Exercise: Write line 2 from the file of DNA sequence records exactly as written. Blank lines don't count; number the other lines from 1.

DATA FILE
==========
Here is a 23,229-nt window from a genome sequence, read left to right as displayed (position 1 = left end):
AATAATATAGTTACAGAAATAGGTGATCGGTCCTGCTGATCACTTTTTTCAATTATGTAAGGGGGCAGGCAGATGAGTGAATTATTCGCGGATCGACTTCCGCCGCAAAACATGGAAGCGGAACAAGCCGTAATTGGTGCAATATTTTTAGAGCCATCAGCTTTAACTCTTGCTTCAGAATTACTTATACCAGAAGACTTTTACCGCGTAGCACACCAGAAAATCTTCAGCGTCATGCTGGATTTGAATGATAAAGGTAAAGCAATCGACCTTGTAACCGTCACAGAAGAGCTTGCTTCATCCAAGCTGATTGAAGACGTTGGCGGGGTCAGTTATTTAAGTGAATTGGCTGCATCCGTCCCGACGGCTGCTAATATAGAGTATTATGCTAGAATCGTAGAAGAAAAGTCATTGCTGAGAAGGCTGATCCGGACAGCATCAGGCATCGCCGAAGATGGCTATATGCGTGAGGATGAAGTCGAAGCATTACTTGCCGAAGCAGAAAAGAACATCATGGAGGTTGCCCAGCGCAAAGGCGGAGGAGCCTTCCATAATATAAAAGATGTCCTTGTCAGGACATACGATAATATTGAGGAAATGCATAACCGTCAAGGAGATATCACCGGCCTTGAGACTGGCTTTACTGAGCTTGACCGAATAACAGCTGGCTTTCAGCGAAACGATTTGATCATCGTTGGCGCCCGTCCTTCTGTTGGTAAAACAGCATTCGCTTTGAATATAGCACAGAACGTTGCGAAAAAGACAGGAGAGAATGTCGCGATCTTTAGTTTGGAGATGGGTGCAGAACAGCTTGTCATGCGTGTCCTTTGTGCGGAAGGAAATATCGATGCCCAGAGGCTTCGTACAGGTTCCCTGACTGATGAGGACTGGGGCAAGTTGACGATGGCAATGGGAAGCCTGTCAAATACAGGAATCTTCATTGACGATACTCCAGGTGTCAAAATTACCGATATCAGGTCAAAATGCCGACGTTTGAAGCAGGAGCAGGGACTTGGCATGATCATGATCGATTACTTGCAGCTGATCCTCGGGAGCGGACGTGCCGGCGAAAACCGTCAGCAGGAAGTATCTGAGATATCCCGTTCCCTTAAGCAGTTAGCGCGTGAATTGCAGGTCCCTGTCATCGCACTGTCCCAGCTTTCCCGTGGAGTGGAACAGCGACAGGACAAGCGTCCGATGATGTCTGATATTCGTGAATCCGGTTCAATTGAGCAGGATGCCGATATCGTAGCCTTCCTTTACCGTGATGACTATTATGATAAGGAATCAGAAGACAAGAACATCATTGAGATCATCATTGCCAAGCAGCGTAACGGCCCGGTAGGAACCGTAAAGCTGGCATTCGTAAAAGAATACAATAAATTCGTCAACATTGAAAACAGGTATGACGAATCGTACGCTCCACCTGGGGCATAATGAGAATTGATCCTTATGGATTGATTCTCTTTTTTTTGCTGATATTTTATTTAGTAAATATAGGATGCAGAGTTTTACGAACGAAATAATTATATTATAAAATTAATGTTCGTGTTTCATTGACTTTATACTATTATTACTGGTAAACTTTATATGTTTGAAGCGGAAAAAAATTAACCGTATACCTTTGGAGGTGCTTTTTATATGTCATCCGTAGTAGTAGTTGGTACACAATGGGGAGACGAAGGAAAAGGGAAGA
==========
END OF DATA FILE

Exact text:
AATAATATAGTTACAGAAATAGGTGATCGGTCCTGCTGATCACTTTTTTCAATTATGTAAGGGGGCAGGCAGATGAGTGAATTATTCGCGGATCGACTTCCGCCGCAAAACATGGAAGCGGAACAAGCCGTAATTGGTGCAATATTTTTAGAGCCATCAGCTTTAACTCTTGCTTCAGAATTACTTATACCAGAAGACTTTTACCGCGTAGCACACCAGAAAATCTTCAGCGTCATGCTGGATTTGAATGATAAAGGTAAAGCAATCGACCTTGTAACCGTCACAGAAGAGCTTGCTTCATCCAAGCTGATTGAAGACGTTGGCGGGGTCAGTTATTTAAGTGAATTGGCTGCATCCGTCCCGACGGCTGCTAATATAGAGTATTATGCTAGAATCGTAGAAGAAAAGTCATTGCTGAGAAGGCTGATCCGGACAGCATCAGGCATCGCCGAAGATGGCTATATGCGTGAGGATGAAGTCGAAGCATTACTTGCCGAAGCAGAAAAGAACATCATGGAGGTTGCCCAGCGCAAAGGCGGAGGAGCCTTCCATAATATAAAAGATGTCCTTGTCAGGACATACGATAATATTGAGGAAATGCATAACCGTCAAGGAGATATCACCGGCCTTGAGACTGGCTTTACTGAGCTTGACCGAATAACAGCTGGCTTTCAGCGAAACGATTTGATCATCGTTGGCGCCCGTCCTTCTGTTGGTAAAACAGCATTCGCTTTGAATATAGCACAGAACGTTGCGAAAAAGACAGGAGAGAATGTCGCGATCTTTAGTTTGGAGATGGGTGCAGAACAGCTTGTCATGCGTGTCCTTTGTGCGGAAGGAAATATCGATGCCCAGAGGCTTCGTACAGGTTCCCTGACTGATGAGGACTGGGGCAAGTTGACGATGGCAATGGGAAGCCTGTCAAATACAGGAATCTTCATTGACGATACTCCAGGTGTCAAAATTACCGATATCAGGTCAAAATGCCGACGTTTGAAGCAGGAGCAGGGACTTGGCATGATCATGATCGATTACTTGCAGCTGATCCTCGGGAGCGGACGTGCCGGCGAAAACCGTCAGCAGGAAGTATCTGAGATATCCCGTTCCCTTAAGCAGTTAGCGCGTGAATTGCAGGTCCCTGTCATCGCACTGTCCCAGCTTTCCCGTGGAGTGGAACAGCGACAGGACAAGCGTCCGATGATGTCTGATATTCGTGAATCCGGTTCAATTGAGCAGGATGCCGATATCGTAGCCTTCCTTTACCGTGATGACTATTATGATAAGGAATCAGAAGACAAGAACATCATTGAGATCATCATTGCCAAGCAGCGTAACGGCCCGGTAGGAACCGTAAAGCTGGCATTCGTAAAAGAATACAATAAATTCGTCAACATTGAAAACAGGTATGACGAATCGTACGCTCCACCTGGGGCATAATGAGAATTGATCCTTATGGATTGATTCTCTTTTTTTTGCTGATATTTTATTTAGTAAATATAGGATGCAGAGTTTTACGAACGAAATAATTATATTATAAAATTAATGTTCGTGTTTCATTGACTTTATACTATTATTACTGGTAAACTTTATATGTTTGAAGCGGAAAAAAATTAACCGTATACCTTTGGAGGTGCTTTTTATATGTCATCCGTAGTAGTAGTTGGTACACAATGGGGAGACGAAGGAAAAGGGAAGA